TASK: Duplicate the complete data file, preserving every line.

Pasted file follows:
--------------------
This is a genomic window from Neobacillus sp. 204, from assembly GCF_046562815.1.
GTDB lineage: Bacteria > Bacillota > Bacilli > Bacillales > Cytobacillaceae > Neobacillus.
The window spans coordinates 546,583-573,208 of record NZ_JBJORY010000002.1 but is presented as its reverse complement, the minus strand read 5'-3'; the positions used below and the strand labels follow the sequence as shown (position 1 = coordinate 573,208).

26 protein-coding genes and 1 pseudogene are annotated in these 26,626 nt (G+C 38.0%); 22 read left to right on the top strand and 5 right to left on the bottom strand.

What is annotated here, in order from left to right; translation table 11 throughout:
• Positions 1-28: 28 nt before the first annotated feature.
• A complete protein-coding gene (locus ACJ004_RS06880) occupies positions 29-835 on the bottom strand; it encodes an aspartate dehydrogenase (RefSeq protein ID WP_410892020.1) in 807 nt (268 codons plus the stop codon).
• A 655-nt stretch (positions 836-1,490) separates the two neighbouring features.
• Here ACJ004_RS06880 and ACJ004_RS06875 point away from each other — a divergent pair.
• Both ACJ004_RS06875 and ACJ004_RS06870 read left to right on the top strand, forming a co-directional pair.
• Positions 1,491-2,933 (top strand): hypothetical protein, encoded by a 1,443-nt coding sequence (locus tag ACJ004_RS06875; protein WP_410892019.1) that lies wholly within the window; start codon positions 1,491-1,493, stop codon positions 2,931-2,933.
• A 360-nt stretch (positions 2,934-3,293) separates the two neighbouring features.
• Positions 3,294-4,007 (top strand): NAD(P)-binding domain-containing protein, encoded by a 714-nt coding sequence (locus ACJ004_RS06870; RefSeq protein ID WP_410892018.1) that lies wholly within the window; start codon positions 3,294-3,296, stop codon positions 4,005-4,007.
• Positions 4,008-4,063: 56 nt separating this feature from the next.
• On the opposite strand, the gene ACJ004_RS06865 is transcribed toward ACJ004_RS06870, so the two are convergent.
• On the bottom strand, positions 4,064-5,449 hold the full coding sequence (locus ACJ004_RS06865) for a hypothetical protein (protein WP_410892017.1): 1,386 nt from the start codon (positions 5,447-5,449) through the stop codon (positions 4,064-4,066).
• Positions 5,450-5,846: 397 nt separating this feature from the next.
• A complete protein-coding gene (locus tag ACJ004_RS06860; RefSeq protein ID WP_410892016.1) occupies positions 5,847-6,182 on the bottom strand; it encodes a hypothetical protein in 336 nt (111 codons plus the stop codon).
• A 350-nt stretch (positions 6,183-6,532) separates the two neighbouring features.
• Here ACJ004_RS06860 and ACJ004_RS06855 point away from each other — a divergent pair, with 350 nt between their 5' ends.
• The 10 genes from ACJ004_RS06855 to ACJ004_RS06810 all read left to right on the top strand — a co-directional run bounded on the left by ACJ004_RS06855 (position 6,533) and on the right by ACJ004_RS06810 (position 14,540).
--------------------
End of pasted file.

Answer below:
This is a genomic window from Neobacillus sp. 204, from assembly GCF_046562815.1.
GTDB lineage: Bacteria > Bacillota > Bacilli > Bacillales > Cytobacillaceae > Neobacillus.
The window spans coordinates 546,583-573,208 of record NZ_JBJORY010000002.1 but is presented as its reverse complement, the minus strand read 5'-3'; the positions used below and the strand labels follow the sequence as shown (position 1 = coordinate 573,208).

26 protein-coding genes and 1 pseudogene are annotated in these 26,626 nt (G+C 38.0%); 22 read left to right on the top strand and 5 right to left on the bottom strand.

What is annotated here, in order from left to right; translation table 11 throughout:
• Positions 1-28: 28 nt before the first annotated feature.
• A complete protein-coding gene (locus ACJ004_RS06880) occupies positions 29-835 on the bottom strand; it encodes an aspartate dehydrogenase (RefSeq protein ID WP_410892020.1) in 807 nt (268 codons plus the stop codon).
• A 655-nt stretch (positions 836-1,490) separates the two neighbouring features.
• Here ACJ004_RS06880 and ACJ004_RS06875 point away from each other — a divergent pair.
• Both ACJ004_RS06875 and ACJ004_RS06870 read left to right on the top strand, forming a co-directional pair.
• Positions 1,491-2,933 (top strand): hypothetical protein, encoded by a 1,443-nt coding sequence (locus tag ACJ004_RS06875; protein WP_410892019.1) that lies wholly within the window; start codon positions 1,491-1,493, stop codon positions 2,931-2,933.
• A 360-nt stretch (positions 2,934-3,293) separates the two neighbouring features.
• Positions 3,294-4,007 (top strand): NAD(P)-binding domain-containing protein, encoded by a 714-nt coding sequence (locus ACJ004_RS06870; RefSeq protein ID WP_410892018.1) that lies wholly within the window; start codon positions 3,294-3,296, stop codon positions 4,005-4,007.
• Positions 4,008-4,063: 56 nt separating this feature from the next.
• On the opposite strand, the gene ACJ004_RS06865 is transcribed toward ACJ004_RS06870, so the two are convergent.
• On the bottom strand, positions 4,064-5,449 hold the full coding sequence (locus ACJ004_RS06865) for a hypothetical protein (protein WP_410892017.1): 1,386 nt from the start codon (positions 5,447-5,449) through the stop codon (positions 4,064-4,066).
• Positions 5,450-5,846: 397 nt separating this feature from the next.
• A complete protein-coding gene (locus tag ACJ004_RS06860; RefSeq protein ID WP_410892016.1) occupies positions 5,847-6,182 on the bottom strand; it encodes a hypothetical protein in 336 nt (111 codons plus the stop codon).
• A 350-nt stretch (positions 6,183-6,532) separates the two neighbouring features.
• Here ACJ004_RS06860 and ACJ004_RS06855 point away from each other — a divergent pair, with 350 nt between their 5' ends.
• The 10 genes from ACJ004_RS06855 to ACJ004_RS06810 all read left to right on the top strand — a co-directional run bounded on the left by ACJ004_RS06855 (position 6,533) and on the right by ACJ004_RS06810 (position 14,540).